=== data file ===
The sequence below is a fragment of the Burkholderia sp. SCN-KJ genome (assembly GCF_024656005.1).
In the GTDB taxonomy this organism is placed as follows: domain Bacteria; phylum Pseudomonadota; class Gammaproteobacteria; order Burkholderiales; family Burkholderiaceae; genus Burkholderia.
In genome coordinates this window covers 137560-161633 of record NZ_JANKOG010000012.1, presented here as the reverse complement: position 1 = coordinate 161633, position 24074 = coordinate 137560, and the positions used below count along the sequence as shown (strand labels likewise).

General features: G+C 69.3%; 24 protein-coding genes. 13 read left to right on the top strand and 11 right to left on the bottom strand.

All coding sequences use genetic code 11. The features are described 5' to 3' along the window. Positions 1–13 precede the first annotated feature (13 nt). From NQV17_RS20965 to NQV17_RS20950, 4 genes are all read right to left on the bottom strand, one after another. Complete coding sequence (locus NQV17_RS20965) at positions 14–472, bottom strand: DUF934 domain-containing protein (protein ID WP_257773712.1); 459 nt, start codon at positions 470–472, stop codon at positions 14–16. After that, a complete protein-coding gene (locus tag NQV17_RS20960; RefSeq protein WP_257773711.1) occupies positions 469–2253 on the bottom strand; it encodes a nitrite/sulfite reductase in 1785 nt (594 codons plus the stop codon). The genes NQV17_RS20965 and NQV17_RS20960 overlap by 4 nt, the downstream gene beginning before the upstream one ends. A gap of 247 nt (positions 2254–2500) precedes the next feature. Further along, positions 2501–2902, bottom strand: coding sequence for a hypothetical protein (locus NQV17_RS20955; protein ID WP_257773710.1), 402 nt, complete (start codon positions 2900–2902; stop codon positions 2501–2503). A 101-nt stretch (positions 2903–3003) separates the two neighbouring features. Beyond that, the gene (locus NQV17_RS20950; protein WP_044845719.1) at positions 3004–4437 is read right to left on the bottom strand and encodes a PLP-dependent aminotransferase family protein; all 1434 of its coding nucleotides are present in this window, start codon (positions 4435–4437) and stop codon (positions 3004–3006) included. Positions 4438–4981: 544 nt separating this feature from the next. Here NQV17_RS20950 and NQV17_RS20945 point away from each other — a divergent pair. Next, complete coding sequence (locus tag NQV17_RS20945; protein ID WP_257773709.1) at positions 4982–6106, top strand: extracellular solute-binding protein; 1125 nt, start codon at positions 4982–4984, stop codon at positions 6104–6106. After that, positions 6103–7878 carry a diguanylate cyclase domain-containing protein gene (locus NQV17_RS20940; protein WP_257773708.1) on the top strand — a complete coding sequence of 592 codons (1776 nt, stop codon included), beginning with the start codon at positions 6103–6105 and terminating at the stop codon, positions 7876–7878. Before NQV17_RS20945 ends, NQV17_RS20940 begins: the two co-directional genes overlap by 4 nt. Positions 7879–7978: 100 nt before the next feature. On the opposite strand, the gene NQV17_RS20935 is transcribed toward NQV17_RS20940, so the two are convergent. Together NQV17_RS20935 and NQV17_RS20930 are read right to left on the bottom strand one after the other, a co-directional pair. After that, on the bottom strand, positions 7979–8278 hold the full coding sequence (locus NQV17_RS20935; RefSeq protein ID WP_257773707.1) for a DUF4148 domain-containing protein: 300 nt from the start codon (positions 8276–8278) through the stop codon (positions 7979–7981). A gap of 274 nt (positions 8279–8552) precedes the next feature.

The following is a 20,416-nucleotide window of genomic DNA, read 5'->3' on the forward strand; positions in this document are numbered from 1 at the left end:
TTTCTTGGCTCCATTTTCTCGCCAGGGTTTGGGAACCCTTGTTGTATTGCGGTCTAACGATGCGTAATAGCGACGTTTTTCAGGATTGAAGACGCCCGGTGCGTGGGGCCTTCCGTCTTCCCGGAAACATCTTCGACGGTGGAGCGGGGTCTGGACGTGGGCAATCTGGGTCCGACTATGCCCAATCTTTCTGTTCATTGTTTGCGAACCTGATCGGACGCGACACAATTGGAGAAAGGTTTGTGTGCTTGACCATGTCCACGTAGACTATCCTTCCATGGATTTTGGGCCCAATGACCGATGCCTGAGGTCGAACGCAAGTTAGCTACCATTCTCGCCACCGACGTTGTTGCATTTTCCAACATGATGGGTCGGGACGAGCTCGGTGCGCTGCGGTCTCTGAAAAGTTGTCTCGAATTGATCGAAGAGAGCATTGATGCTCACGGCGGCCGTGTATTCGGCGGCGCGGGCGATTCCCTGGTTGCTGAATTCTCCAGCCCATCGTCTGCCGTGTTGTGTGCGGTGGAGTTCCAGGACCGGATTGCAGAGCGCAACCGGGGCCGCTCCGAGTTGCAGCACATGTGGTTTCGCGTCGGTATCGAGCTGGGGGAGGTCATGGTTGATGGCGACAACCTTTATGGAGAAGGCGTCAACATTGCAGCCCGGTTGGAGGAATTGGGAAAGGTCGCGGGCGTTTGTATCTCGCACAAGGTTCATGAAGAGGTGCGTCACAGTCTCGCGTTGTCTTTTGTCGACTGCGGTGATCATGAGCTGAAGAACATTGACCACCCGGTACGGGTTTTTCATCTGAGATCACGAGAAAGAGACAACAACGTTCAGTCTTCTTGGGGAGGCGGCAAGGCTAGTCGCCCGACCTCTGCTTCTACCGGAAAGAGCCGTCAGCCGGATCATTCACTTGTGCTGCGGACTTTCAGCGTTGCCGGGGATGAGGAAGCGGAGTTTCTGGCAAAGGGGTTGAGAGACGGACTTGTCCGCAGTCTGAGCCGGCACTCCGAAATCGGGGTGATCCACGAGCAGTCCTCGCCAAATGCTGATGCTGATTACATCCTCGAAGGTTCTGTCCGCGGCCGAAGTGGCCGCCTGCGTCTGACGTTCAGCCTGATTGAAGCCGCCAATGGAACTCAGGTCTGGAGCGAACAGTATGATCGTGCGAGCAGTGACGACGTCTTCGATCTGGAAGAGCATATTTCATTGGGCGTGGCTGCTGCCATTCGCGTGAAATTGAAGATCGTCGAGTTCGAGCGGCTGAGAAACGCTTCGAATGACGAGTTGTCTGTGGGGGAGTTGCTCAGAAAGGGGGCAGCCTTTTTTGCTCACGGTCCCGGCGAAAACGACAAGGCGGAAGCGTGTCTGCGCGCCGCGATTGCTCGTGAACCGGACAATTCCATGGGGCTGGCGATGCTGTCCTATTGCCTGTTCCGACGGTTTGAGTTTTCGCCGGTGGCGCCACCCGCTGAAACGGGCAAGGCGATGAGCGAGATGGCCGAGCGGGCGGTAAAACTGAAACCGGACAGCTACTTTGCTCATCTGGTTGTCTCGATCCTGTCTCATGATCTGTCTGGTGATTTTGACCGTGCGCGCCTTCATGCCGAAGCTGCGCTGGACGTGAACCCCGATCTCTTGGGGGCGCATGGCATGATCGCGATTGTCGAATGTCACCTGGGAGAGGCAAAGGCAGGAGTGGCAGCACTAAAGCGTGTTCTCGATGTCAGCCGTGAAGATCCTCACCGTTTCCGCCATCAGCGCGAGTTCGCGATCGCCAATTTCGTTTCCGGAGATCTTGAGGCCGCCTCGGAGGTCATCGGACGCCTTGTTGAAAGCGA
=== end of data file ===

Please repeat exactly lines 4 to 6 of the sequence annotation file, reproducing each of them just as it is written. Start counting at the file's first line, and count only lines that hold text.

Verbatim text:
General features: G+C 69.3%; 24 protein-coding genes. 13 read left to right on the top strand and 11 right to left on the bottom strand.

All coding sequences use genetic code 11. The features are described 5' to 3' along the window. Positions 1–13 precede the first annotated feature (13 nt). From NQV17_RS20965 to NQV17_RS20950, 4 genes are all read right to left on the bottom strand, one after another. Complete coding sequence (locus NQV17_RS20965) at positions 14–472, bottom strand: DUF934 domain-containing protein (protein ID WP_257773712.1); 459 nt, start codon at positions 470–472, stop codon at positions 14–16. After that, a complete protein-coding gene (locus tag NQV17_RS20960; RefSeq protein WP_257773711.1) occupies positions 469–2253 on the bottom strand; it encodes a nitrite/sulfite reductase in 1785 nt (594 codons plus the stop codon). The genes NQV17_RS20965 and NQV17_RS20960 overlap by 4 nt, the downstream gene beginning before the upstream one ends. A gap of 247 nt (positions 2254–2500) precedes the next feature. Further along, positions 2501–2902, bottom strand: coding sequence for a hypothetical protein (locus NQV17_RS20955; protein ID WP_257773710.1), 402 nt, complete (start codon positions 2900–2902; stop codon positions 2501–2503). A 101-nt stretch (positions 2903–3003) separates the two neighbouring features. Beyond that, the gene (locus NQV17_RS20950; protein WP_044845719.1) at positions 3004–4437 is read right to left on the bottom strand and encodes a PLP-dependent aminotransferase family protein; all 1434 of its coding nucleotides are present in this window, start codon (positions 4435–4437) and stop codon (positions 3004–3006) included. Positions 4438–4981: 544 nt separating this feature from the next. Here NQV17_RS20950 and NQV17_RS20945 point away from each other — a divergent pair. Next, complete coding sequence (locus tag NQV17_RS20945; protein ID WP_257773709.1) at positions 4982–6106, top strand: extracellular solute-binding protein; 1125 nt, start codon at positions 4982–4984, stop codon at positions 6104–6106. After that, positions 6103–7878 carry a diguanylate cyclase domain-containing protein gene (locus NQV17_RS20940; protein WP_257773708.1) on the top strand — a complete coding sequence of 592 codons (1776 nt, stop codon included), beginning with the start codon at positions 6103–6105 and terminating at the stop codon, positions 7876–7878. Before NQV17_RS20945 ends, NQV17_RS20940 begins: the two co-directional genes overlap by 4 nt. Positions 7879–7978: 100 nt before the next feature. On the opposite strand, the gene NQV17_RS20935 is transcribed toward NQV17_RS20940, so the two are convergent. Together NQV17_RS20935 and NQV17_RS20930 are read right to left on the bottom strand one after the other, a co-directional pair. After that, on the bottom strand, positions 7979–8278 hold the full coding sequence (locus NQV17_RS20935; RefSeq protein ID WP_257773707.1) for a DUF4148 domain-containing protein: 300 nt from the start codon (positions 8276–8278) through the stop codon (positions 7979–7981). A gap of 274 nt (positions 8279–8552) precedes the next feature.

The following is a 20,416-nucleotide window of genomic DNA, read 5'->3' on the forward strand; positions in this document are numbered from 1 at the left end: